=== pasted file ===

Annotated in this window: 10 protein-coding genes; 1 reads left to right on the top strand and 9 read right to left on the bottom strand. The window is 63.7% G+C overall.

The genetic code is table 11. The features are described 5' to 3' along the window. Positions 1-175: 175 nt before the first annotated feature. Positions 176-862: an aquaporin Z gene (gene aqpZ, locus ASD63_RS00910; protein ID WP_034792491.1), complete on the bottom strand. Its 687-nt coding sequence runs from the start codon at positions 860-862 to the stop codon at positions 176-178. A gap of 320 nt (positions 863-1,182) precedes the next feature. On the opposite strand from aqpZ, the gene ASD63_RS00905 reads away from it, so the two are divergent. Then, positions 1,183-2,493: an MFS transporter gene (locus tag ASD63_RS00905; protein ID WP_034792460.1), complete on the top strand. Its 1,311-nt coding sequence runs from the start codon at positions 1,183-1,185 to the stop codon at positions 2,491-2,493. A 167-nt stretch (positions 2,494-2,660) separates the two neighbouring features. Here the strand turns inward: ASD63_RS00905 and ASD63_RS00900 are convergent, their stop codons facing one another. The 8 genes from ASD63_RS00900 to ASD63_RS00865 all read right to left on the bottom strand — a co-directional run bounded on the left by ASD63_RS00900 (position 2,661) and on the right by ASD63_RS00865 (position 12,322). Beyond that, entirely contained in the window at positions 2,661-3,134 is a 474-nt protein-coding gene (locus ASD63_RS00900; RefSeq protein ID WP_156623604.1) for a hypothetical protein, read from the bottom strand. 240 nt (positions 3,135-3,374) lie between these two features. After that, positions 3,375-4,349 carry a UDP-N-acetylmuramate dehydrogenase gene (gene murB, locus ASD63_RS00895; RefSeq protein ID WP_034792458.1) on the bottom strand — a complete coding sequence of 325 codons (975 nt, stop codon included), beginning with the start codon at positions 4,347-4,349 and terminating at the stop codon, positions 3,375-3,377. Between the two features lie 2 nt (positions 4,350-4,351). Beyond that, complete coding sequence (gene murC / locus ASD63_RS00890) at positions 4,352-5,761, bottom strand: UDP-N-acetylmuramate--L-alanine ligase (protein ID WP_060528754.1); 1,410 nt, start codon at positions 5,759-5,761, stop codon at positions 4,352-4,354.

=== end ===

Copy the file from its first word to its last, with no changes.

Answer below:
Annotated in this window: 10 protein-coding genes; 1 reads left to right on the top strand and 9 read right to left on the bottom strand. The window is 63.7% G+C overall.

The genetic code is table 11. The features are described 5' to 3' along the window. Positions 1-175: 175 nt before the first annotated feature. Positions 176-862: an aquaporin Z gene (gene aqpZ, locus ASD63_RS00910; protein ID WP_034792491.1), complete on the bottom strand. Its 687-nt coding sequence runs from the start codon at positions 860-862 to the stop codon at positions 176-178. A gap of 320 nt (positions 863-1,182) precedes the next feature. On the opposite strand from aqpZ, the gene ASD63_RS00905 reads away from it, so the two are divergent. Then, positions 1,183-2,493: an MFS transporter gene (locus tag ASD63_RS00905; protein ID WP_034792460.1), complete on the top strand. Its 1,311-nt coding sequence runs from the start codon at positions 1,183-1,185 to the stop codon at positions 2,491-2,493. A 167-nt stretch (positions 2,494-2,660) separates the two neighbouring features. Here the strand turns inward: ASD63_RS00905 and ASD63_RS00900 are convergent, their stop codons facing one another. The 8 genes from ASD63_RS00900 to ASD63_RS00865 all read right to left on the bottom strand — a co-directional run bounded on the left by ASD63_RS00900 (position 2,661) and on the right by ASD63_RS00865 (position 12,322). Beyond that, entirely contained in the window at positions 2,661-3,134 is a 474-nt protein-coding gene (locus ASD63_RS00900; RefSeq protein ID WP_156623604.1) for a hypothetical protein, read from the bottom strand. 240 nt (positions 3,135-3,374) lie between these two features. After that, positions 3,375-4,349 carry a UDP-N-acetylmuramate dehydrogenase gene (gene murB, locus ASD63_RS00895; RefSeq protein ID WP_034792458.1) on the bottom strand — a complete coding sequence of 325 codons (975 nt, stop codon included), beginning with the start codon at positions 4,347-4,349 and terminating at the stop codon, positions 3,375-3,377. Between the two features lie 2 nt (positions 4,350-4,351). Beyond that, complete coding sequence (gene murC / locus ASD63_RS00890) at positions 4,352-5,761, bottom strand: UDP-N-acetylmuramate--L-alanine ligase (protein ID WP_060528754.1); 1,410 nt, start codon at positions 5,759-5,761, stop codon at positions 4,352-4,354.